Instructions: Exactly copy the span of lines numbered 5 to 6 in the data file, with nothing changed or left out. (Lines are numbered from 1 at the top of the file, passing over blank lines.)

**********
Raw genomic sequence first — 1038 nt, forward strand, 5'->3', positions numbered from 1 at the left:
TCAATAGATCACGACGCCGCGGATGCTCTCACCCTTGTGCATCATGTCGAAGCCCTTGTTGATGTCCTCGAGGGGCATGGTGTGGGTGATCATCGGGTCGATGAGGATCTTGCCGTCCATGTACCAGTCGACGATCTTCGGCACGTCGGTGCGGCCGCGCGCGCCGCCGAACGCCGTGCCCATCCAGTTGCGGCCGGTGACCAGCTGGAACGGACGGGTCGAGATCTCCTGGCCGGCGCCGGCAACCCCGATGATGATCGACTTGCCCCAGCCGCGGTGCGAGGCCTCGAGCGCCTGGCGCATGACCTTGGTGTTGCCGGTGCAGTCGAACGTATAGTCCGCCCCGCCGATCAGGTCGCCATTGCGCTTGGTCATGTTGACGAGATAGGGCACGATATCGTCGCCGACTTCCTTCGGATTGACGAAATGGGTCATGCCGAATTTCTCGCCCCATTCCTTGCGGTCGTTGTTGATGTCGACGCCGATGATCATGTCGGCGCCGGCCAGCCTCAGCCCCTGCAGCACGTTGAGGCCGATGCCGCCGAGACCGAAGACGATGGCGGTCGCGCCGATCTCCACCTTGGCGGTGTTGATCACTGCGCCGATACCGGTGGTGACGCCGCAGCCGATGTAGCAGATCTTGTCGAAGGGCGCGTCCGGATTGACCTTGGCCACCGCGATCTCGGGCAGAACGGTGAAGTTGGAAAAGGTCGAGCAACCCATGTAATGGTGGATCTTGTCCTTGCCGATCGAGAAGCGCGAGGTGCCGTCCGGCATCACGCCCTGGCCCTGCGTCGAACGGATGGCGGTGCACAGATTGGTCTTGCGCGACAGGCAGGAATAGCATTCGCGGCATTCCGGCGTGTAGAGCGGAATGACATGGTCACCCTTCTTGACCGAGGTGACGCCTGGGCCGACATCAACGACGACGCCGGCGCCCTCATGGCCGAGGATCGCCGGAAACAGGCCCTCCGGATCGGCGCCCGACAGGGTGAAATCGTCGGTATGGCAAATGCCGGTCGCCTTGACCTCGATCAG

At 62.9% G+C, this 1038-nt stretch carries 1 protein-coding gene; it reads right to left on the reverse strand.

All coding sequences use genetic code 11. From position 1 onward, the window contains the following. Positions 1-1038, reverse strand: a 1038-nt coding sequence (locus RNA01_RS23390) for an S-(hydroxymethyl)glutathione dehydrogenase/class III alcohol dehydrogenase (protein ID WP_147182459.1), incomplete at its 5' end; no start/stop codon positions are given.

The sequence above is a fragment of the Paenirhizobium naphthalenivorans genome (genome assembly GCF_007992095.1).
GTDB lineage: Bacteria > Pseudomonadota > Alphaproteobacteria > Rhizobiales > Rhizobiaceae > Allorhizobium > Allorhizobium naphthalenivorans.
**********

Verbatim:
The sequence above is a fragment of the Paenirhizobium naphthalenivorans genome (genome assembly GCF_007992095.1).
GTDB lineage: Bacteria > Pseudomonadota > Alphaproteobacteria > Rhizobiales > Rhizobiaceae > Allorhizobium > Allorhizobium naphthalenivorans.